THE PEARLY GATES – sometimes when all else fails or the end of the road is reached, it’s reassuring to know that the hospital is conveniently located next to the island of San Michele, the cemetery island. In the event of a patient’s demise, there isn’t too far to go. In fact the stone masons are all located by the hospital too. So a choice of grave stones and commemorative plaques for the ‘loved one’ are easily on hand. Once a year at the time of All Souls Day, 2nd November, a floating bridge is built from Fondamente Nove across the lagoon to San Michele to enable Venetians to visit their loved one’s final resting place on foot. The Cemetery island of San Michele came into use in the 1830s when it was decided that it was unhealthy to have ‘dearly departed ones’ buried in churches in the heart of Venice, especially when space was so limited. Napoleon decreed that a separate burial place should be established, divided into areas for Catholics, Orthodox (usually Greek Orthodox) and Evangelists (typically Protestants, Church of England, Lutherans etc). The American poet Ezra Pound is buried here. So too is Stravinsky, the composer and the British diplomat Ashley Clarke, who founded ‘Venice in Peril’ in 1971. Clarke recognised the need to protect and preserve Venice as a unique artistic city in the 1960s. In Italian All Souls Day is rather prosaically known as the ‘Commemorazione dei Defunti’ in other words ‘Remembering the Deceased’. Personally I prefer ‘All Souls’ or even the ‘defunct’, it makes me smile in a dark sort of way.
CHURCH and religion are never far away in Venice. There are about 130 churches in the city. The Church of the Gesuiti just round the corner from the hospital has a wonderful painting by Palma di Giovane dating from about 1619. The painting is a highly coloured oil on canvas, depicting a guardian angel and other angels transporting mortal souls to the heavens. This perfectly sums up the cycle of life in Venice, from birth to adulthood to death, there’s always an angel waiting to welcome a new baby into the world and another angel gently present to escort the righteous into the kingdom of heaven. Now let’s just hope we’ve all been sufficiently well behaved to be heading in the right direction.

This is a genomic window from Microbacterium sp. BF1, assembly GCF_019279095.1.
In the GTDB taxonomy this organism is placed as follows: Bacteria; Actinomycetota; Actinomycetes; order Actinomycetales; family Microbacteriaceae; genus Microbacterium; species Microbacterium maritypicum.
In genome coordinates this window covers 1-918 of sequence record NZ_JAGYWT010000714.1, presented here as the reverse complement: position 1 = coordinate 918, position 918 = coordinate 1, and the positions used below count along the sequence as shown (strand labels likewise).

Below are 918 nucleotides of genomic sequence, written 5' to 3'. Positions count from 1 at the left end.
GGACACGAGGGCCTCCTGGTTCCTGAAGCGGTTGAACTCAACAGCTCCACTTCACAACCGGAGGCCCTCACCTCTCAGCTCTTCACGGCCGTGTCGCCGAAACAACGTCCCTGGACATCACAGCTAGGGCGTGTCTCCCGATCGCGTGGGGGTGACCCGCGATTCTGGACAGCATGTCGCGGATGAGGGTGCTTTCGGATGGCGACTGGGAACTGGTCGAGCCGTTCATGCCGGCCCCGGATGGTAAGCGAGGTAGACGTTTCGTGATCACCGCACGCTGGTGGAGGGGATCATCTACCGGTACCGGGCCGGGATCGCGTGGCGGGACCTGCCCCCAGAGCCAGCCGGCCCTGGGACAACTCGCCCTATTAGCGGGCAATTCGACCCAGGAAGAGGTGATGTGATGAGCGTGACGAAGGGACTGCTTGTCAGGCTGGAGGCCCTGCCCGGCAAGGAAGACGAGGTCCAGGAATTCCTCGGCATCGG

- William Harvey (1578-1657) was an English doctor who trained in Padova from 1593-1599. He returned to London and became a Physician at St Bartholomew’s Hospital, London in 1609 – he was Doctor to King James I and then to Charles I in 1625.
- Padova (Padua) is one of the oldest universities in Italy. It also has the earliest ‘anatomical theatre’ in Europe. Dissection of bodies took place in this specially designed ‘theatre’ from the 15th century onwards.
- To give a little context Shakespeare lived from 1564-1616 – it is possible that he may have met William Harvey.
- The Jewish Cemetery in Ferrara, an hour south of Venice has always fascinated me: Ferrara and Giorgio Bassani
- Venice and the Venetians are no strangers to mortality. The city regularly suffered from outbreaks of plague. You may find this article about the Redentore Church interesting: Venice and The Redentore
- Every November Venice celebrates the Festa della Salute – again this commemorates survival from the plague: Venice – Health, Quarantine and Santa Maria della Salute
- Continuing the theme you might like: Death in Venice a short article about Visconti’s atmospheric film, shot in Venice and on Lido di Venezia starring Dirk Bogarde.
- www.educated-traveller.com is a personal blog, I write extensively about Italy, The Alps, British Isles, History, Art, Food and Wine. Please explore the site and don’t hesitate to ask questions or continue a discussion.
- Written: 28th August, 2020
- Updated: 2nd September, 2020